February 4, 2019

Markets Today: Goldilocks is on her own

On the face of it, the US looks like it's enjoying a Goldilocks economy right now: there’s growth, employment is strong and inflation is low.

Today’s podcast


Overview: This must be the (Martin) place

  • Strong US payrolls and recovery in manufacturing ISM, but equities don’t like the resulting back-up in US yields
  • China services PMI (Sunday) holding up better than manufacturing but Composite index 50.9 from 52.2
  • Onwards and upwards for iron ore, but rally likely temporary
  • Big week ahead locally with RBA Tuesday, Lowe Wednesday, SoMP Friday plus Retail Sales (Wed) and Building Approvals (today)

Friday brought latest US employment data and the manufacturing ISM, both of which comfortably exceeded expectations in headline terms though with softer underbelly as far as inflation related sub-data was concerned.

Despite the latter, bond yields reversed a chunk of their post-FOMC falls and equities struggled to key positively off the data as a result, albeit the S&P and the Dow ended up slightly on the day.  Higher US yields failed to offer support to the US dollar, which ended Friday virtually unchanged in index terms and slightly lower on the week (DXY -0.2%).  The AUD was the best performing G10 currency last week, up 1% even after Friday’s 0.3% drop.

US Economic data saw the headline non-farm payrolls number print 304k, almost double the 165k street consensus, though December was revised down by a hefty 90k to 222k. the unemployment rate in contrast ticked up to 4% from 3.9%, though this looks to have been on a combination of a higher labour participation rate (63.2% from 63.1%) and the fact the unemployment rate is drawn from the Household Survey where some displaced government workers would have deemed themselves unemployed, while the Establishment Survey that determined the payrolls number will have classified all furloughed government workers as still employed.  The other key feature of the report saw Average Hourly Earnings rise by just 0.1% after a 0.4% December rise, to push annual growth in wages down to 3.2% from 3.3%.

Shortly after the payrolls report, the January Manufacturing ISM printed at 56.6, well up on the 54.0 consensus and 54.3 in December. The rise was driven by the strength in New Orders (58.2 from 51.3 albeit the separately reported export order index was down. But the Prices Paid sub-reading fell sharply, to 49.6 from 54.9. So together with the absence of any clear accelerating in earnings growth even if on a trend basis it is edging higher, it is the lack of inflation pressure than can justify the Fed’s new found ‘patient’ watchword.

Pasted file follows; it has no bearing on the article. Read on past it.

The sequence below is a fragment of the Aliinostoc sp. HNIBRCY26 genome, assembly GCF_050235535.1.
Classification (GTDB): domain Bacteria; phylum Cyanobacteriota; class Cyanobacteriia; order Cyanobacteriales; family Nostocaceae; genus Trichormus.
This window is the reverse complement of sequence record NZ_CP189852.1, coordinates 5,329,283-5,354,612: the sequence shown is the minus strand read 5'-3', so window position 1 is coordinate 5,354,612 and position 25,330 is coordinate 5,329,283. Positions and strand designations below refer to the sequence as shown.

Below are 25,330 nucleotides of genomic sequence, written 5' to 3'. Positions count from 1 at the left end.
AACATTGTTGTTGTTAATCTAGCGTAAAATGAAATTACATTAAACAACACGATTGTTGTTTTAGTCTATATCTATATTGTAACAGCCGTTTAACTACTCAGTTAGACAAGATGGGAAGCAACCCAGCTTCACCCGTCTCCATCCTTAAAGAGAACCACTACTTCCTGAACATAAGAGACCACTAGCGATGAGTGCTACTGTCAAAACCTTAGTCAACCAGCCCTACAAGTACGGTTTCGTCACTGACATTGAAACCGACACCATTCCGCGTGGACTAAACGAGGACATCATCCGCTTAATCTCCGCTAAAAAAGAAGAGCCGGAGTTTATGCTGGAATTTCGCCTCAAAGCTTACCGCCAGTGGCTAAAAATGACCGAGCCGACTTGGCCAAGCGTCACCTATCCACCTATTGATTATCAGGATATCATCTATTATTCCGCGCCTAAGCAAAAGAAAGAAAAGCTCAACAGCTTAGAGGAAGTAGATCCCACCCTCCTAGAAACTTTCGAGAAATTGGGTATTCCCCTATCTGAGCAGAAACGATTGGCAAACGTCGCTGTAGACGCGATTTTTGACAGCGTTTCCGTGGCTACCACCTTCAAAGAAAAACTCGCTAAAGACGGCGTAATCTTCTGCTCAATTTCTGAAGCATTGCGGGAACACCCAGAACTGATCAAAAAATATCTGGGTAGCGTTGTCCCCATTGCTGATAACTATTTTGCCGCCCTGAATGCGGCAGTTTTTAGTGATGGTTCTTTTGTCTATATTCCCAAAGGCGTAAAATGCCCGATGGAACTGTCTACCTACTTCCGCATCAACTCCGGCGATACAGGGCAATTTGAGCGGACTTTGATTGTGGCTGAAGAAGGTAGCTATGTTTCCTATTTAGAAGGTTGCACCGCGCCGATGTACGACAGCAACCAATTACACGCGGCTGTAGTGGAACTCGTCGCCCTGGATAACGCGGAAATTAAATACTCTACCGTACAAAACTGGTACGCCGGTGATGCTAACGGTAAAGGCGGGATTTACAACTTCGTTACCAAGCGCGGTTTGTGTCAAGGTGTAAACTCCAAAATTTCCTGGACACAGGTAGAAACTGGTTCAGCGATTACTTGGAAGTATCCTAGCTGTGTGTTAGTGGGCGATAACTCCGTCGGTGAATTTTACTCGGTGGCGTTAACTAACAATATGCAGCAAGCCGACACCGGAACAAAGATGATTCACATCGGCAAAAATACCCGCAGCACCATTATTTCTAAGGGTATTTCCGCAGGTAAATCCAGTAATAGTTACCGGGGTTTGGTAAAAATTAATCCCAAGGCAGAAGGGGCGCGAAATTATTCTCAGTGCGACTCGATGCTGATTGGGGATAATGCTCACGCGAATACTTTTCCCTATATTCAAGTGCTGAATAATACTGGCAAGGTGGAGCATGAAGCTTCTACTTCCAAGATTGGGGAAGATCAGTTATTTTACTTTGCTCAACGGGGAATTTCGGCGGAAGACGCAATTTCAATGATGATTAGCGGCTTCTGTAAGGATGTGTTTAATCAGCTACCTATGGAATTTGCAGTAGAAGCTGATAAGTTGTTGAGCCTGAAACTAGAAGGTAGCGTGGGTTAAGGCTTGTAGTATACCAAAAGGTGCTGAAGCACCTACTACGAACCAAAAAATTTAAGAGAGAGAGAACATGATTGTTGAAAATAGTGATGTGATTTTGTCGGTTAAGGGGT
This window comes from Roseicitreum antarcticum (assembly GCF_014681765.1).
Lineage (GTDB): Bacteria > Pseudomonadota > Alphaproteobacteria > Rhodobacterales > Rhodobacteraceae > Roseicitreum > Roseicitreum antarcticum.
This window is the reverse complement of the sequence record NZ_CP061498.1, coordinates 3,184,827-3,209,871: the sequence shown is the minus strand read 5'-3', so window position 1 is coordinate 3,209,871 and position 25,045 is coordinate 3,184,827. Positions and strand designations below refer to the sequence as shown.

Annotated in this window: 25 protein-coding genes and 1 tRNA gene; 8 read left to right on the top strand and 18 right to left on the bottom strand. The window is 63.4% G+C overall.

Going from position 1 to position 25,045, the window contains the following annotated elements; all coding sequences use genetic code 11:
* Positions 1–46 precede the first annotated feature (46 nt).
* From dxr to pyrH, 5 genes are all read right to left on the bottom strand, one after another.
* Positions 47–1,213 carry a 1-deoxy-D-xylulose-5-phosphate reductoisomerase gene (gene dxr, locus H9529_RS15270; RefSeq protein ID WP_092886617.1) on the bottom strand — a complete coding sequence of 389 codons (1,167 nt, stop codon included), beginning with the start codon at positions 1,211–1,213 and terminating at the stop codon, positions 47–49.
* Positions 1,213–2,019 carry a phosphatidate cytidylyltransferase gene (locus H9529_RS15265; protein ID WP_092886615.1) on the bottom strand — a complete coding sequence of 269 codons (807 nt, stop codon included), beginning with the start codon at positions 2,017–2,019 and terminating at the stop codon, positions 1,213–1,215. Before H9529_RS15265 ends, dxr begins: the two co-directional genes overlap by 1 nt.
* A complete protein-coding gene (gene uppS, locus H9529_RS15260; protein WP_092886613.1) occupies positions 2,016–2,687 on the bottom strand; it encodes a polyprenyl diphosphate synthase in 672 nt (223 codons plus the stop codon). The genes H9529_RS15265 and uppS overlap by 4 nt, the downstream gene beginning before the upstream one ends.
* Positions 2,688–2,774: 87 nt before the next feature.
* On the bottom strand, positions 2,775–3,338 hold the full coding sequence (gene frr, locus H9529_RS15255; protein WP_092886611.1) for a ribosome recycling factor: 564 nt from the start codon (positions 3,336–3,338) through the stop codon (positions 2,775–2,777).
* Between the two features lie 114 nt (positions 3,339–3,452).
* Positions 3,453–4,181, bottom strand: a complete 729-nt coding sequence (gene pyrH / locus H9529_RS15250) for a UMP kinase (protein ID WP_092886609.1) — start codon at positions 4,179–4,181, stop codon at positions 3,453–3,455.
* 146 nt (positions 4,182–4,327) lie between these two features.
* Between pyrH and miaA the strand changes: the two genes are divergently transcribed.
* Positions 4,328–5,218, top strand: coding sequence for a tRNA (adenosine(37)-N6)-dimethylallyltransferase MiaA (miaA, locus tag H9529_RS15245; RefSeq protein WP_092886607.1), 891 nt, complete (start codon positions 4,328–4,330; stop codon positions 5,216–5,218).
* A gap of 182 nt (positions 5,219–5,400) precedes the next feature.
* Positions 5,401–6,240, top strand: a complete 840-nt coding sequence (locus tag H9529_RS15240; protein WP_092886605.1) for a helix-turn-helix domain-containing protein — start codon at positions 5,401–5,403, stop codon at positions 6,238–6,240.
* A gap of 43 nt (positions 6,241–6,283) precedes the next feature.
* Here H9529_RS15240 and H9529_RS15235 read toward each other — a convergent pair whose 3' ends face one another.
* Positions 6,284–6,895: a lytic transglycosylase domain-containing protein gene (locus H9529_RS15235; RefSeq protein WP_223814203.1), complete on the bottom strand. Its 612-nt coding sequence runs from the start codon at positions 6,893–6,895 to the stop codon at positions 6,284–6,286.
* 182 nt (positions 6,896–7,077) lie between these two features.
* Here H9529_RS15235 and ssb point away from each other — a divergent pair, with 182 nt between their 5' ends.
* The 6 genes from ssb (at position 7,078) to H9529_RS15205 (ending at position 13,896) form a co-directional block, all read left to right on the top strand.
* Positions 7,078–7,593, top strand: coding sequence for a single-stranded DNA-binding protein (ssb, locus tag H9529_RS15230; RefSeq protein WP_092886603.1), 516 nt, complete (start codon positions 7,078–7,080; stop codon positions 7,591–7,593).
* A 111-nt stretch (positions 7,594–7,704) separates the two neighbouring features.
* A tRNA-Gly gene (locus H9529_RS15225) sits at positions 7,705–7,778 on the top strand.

Bond Markets showed a much bigger response than either equities or currencies to the payrolls and ISM reports, 10 year Treasuries finishing Friday 7bps higher and 2s up 5bps. This though still leaves 10s 9bps lower on the week and 2s down some 10bps, largely reflecting the impact of Wednesday’s dovish FOMC outcomes.

Stocks saw the Dow end +0.26% the S&P +0.1% and the NASDAQ -0.25%.   Within the S&P sub-sectors, the big movers were consumer discretionaries (-1.8% offset by a 1.8% rise in Energy, the latter aided by a near 3% rise in WTI crude (see below).  That stocks didn’t go better overall was clear testament to the role that revised Fed expectations – and in particular now the prospect of smaller than previously expected run-down of the Fed’s balance sheet, is having in supporting risk assets. As such, any further near term back-up in US yields would be expected to weigh on stocks.

FX had something of a mixed night Friday.  Most off the intra-day weakness in the AUD, which was ended as the second weakest G10 currency on the 24 hours through the NY close – came after the Caixin manufacturing PMI came in at a lowly 48.3 (done from 49.7%).  From there, it posted a very minor recovery in offshore trade to end around 0.7250. (-0.3%). AUD is nevertheless the strongest G10 currency on the week (+1%) closely followed but CAD, NOK (higher oil prices helping here and NZD.